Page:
Signs and Symptoms of Hepatitis C: Why It’s Called the ‘Silent Killer’

Hepatitis C diagnosis

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  • One of the reasons why hepatitis C is dubbed a “silent killer” and a “traitor disease” is that most people who are infected do not experience pain and other symptoms
  • Getting an early hepatitis C diagnosis is a significant factor in treating this illness successfully

One of the reasons why hepatitis C is dubbed a "silent killer" and a "traitor disease" is that most people who are infected do not experience pain and other symptoms. In fact, as much as 75 percent of people with acute hepatitis C are asymptomatic, meaning they do not feel any symptoms at all.1 And if they do, the symptoms are either very mild or may be indicative of other diseases.

The symptoms of hepatitis C in men and women are typically the same,2 and if they do occur, they usually manifest within two to six months after exposure to the virus.3 However, they can vary in intensity, with women experiencing milder symptoms or seeing them later.4 If you think that you have been exposed to HCV or have any of the risk factors linked to this disease, keep an eye out for these warning signs.

Early Signs of Hepatitis C

The first hepatitis C symptoms usually occur six to seven weeks after being exposed to the virus. These typically include:5

  • A high fever with a temperature of 100.4 degrees Fahrenheit (38 degrees Celsius) or above
  • Fatigue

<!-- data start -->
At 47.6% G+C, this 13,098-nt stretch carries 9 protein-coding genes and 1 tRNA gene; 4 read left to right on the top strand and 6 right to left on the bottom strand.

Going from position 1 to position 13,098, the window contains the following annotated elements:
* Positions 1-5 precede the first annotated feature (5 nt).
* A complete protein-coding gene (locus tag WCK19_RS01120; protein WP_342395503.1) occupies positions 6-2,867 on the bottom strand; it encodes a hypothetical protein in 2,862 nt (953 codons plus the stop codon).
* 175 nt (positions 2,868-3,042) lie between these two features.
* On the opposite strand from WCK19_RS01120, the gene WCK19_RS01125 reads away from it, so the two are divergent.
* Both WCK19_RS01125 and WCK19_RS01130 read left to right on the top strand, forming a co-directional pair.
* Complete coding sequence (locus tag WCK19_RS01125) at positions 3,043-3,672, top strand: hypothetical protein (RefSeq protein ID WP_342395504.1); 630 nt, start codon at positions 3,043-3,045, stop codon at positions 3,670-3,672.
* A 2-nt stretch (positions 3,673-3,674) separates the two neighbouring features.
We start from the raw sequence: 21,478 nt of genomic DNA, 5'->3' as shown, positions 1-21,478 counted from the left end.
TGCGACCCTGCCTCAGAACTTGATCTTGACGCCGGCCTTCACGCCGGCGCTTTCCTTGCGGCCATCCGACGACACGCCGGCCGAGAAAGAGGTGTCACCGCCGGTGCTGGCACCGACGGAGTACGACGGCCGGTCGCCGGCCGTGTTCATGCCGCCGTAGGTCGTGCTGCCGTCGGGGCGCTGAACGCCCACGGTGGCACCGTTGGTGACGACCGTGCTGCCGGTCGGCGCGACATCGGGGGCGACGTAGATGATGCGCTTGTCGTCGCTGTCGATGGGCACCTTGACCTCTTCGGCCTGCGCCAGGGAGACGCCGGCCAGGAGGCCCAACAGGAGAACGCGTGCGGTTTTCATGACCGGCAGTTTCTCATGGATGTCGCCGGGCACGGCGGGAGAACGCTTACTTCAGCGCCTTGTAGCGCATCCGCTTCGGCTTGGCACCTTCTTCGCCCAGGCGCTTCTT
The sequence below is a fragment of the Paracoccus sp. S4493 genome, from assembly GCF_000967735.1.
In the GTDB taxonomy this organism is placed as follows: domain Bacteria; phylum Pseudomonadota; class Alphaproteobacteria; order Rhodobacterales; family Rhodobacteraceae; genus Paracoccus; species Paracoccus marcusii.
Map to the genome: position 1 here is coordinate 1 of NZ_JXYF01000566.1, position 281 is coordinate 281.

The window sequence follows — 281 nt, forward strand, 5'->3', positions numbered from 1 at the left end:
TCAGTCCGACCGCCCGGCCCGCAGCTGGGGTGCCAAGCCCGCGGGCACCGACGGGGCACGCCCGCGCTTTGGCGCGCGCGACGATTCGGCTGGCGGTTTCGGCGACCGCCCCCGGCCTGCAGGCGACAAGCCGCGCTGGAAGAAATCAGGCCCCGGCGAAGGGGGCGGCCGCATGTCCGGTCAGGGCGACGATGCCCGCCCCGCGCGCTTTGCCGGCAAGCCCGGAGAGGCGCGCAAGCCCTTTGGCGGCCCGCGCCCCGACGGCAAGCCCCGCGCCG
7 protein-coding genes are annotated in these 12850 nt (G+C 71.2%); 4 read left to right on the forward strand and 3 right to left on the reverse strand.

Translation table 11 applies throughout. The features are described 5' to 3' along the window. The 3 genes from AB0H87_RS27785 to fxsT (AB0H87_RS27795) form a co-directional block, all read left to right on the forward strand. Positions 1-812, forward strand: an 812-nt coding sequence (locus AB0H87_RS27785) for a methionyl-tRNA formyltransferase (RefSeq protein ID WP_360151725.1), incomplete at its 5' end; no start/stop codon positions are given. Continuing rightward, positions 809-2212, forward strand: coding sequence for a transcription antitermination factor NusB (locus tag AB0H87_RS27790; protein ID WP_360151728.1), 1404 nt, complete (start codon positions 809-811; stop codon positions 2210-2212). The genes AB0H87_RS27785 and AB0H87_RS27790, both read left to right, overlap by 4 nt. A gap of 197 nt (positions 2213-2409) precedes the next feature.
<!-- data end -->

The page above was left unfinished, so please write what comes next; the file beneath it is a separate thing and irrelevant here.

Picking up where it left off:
• Appetite loss
  • Abdominal pain
  • Feeling and being sick

Jaundice, or the yellowing of the eyes and skin, may also occur in 1 out of every 5 people who experience early hepatitis C symptoms. In some people, hepatitis C usually clears up on its own, with the immune system killing the virus within a few months. However, 75 to 85 percent of acute HCV infections does not go away, and it becomes a chronic infection. Thus, delayed symptoms may develop later on.

Hepatitis C Symptoms May Not Appear Until Years (or Decades) After Being Infected

According to the National Digestive Diseases Information Clearinghouse (NDDIC),6 some people may experience the symptoms of hepatitis C starting from after six months up to 10 years after they have acquired the virus. In some cases, it may take even longer. This is because the symptoms only arise when there is already significant liver damage. Some of the delayed symptoms of this disease are:7,8 The first hepatitis C symptoms usually occur six to seven weeks after being exposed to the virus. These typically include:

Joint and muscle pain

Feeling sick

Abdominal pain

"Brain fog," or problems with concentration, short-term memory and completing complex mental tasks

Indigestion or bloating

Mood swings

Depression or anxiety

Itchy skin

Jaundice

Dark-colored urine

Clay-colored stool

Some people also develop hepatitis C-related skin rashes. This usually arises because of liver damage or as a side effect of conventional HCV treatment.9

Get Yourself Tested for Hepatitis C Before It's Too Late

If you think that you have been exposed to the hepatitis C virus in any way, such as through sharing of needles, unsanitary tattoos or other risk factors, do not wait for symptoms to arise. Consult your doctor and ask them to run a blood test to determine if you have this disease.10 Getting an early hepatitis C diagnosis is a significant factor in treating this illness successfully.

MORE ABOUT HEPATITIS C

Hepatitis C: Introduction

What Is Hepatitis C?

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How Do You Get Hepatitis C?

Hepatitis C Duration

Is Hepatitis C Contagious?

Hepatitis C Causes

Hepatitis C Types

Hepatitis C Symptoms

Hepatitis C Treatment

Hepatitis C Prevention

Hepatitis C Diet

Hepatitis C FAQ

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